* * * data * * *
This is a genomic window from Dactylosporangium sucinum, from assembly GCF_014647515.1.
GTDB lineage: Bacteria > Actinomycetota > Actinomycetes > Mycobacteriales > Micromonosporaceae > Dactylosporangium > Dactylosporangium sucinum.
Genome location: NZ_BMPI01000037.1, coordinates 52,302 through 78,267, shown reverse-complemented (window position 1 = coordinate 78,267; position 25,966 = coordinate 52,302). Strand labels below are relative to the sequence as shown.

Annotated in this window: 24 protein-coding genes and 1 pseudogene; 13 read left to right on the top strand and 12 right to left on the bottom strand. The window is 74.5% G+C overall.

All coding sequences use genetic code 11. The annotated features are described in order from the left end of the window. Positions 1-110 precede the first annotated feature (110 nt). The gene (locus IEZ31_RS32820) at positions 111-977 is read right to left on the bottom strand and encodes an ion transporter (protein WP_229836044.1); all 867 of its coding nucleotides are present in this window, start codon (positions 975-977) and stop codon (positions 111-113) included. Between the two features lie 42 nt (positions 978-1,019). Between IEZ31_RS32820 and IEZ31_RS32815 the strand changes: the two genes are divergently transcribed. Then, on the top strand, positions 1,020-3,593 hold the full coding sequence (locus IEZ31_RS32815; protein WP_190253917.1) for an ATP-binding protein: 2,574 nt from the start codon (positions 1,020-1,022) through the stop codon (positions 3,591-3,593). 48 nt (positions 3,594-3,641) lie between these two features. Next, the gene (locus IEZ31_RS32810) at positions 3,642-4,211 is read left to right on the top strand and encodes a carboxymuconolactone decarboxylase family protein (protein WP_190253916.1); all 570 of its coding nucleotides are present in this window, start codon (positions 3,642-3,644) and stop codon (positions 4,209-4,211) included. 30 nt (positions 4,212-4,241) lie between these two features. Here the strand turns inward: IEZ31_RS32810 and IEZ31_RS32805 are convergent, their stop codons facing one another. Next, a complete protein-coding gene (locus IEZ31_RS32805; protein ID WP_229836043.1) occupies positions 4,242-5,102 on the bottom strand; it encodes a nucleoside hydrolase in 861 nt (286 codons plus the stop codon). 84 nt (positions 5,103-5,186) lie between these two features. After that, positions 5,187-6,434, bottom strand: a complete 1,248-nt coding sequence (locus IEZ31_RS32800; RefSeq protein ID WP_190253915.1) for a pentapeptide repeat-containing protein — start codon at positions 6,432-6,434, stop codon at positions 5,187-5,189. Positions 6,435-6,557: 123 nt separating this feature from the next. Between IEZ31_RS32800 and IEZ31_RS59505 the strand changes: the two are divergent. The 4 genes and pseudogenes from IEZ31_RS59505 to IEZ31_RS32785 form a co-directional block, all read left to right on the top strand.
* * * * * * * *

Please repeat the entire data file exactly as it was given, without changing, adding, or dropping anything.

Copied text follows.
This is a genomic window from Dactylosporangium sucinum, from assembly GCF_014647515.1.
GTDB lineage: Bacteria > Actinomycetota > Actinomycetes > Mycobacteriales > Micromonosporaceae > Dactylosporangium > Dactylosporangium sucinum.
Genome location: NZ_BMPI01000037.1, coordinates 52,302 through 78,267, shown reverse-complemented (window position 1 = coordinate 78,267; position 25,966 = coordinate 52,302). Strand labels below are relative to the sequence as shown.

Annotated in this window: 24 protein-coding genes and 1 pseudogene; 13 read left to right on the top strand and 12 right to left on the bottom strand. The window is 74.5% G+C overall.

All coding sequences use genetic code 11. The annotated features are described in order from the left end of the window. Positions 1-110 precede the first annotated feature (110 nt). The gene (locus IEZ31_RS32820) at positions 111-977 is read right to left on the bottom strand and encodes an ion transporter (protein WP_229836044.1); all 867 of its coding nucleotides are present in this window, start codon (positions 975-977) and stop codon (positions 111-113) included. Between the two features lie 42 nt (positions 978-1,019). Between IEZ31_RS32820 and IEZ31_RS32815 the strand changes: the two genes are divergently transcribed. Then, on the top strand, positions 1,020-3,593 hold the full coding sequence (locus IEZ31_RS32815; protein WP_190253917.1) for an ATP-binding protein: 2,574 nt from the start codon (positions 1,020-1,022) through the stop codon (positions 3,591-3,593). 48 nt (positions 3,594-3,641) lie between these two features. Next, the gene (locus IEZ31_RS32810) at positions 3,642-4,211 is read left to right on the top strand and encodes a carboxymuconolactone decarboxylase family protein (protein WP_190253916.1); all 570 of its coding nucleotides are present in this window, start codon (positions 3,642-3,644) and stop codon (positions 4,209-4,211) included. 30 nt (positions 4,212-4,241) lie between these two features. Here the strand turns inward: IEZ31_RS32810 and IEZ31_RS32805 are convergent, their stop codons facing one another. Next, a complete protein-coding gene (locus IEZ31_RS32805; protein ID WP_229836043.1) occupies positions 4,242-5,102 on the bottom strand; it encodes a nucleoside hydrolase in 861 nt (286 codons plus the stop codon). 84 nt (positions 5,103-5,186) lie between these two features. After that, positions 5,187-6,434, bottom strand: a complete 1,248-nt coding sequence (locus IEZ31_RS32800; RefSeq protein ID WP_190253915.1) for a pentapeptide repeat-containing protein — start codon at positions 6,432-6,434, stop codon at positions 5,187-5,189. Positions 6,435-6,557: 123 nt separating this feature from the next. Between IEZ31_RS32800 and IEZ31_RS59505 the strand changes: the two are divergent. The 4 genes and pseudogenes from IEZ31_RS59505 to IEZ31_RS32785 form a co-directional block, all read left to right on the top strand.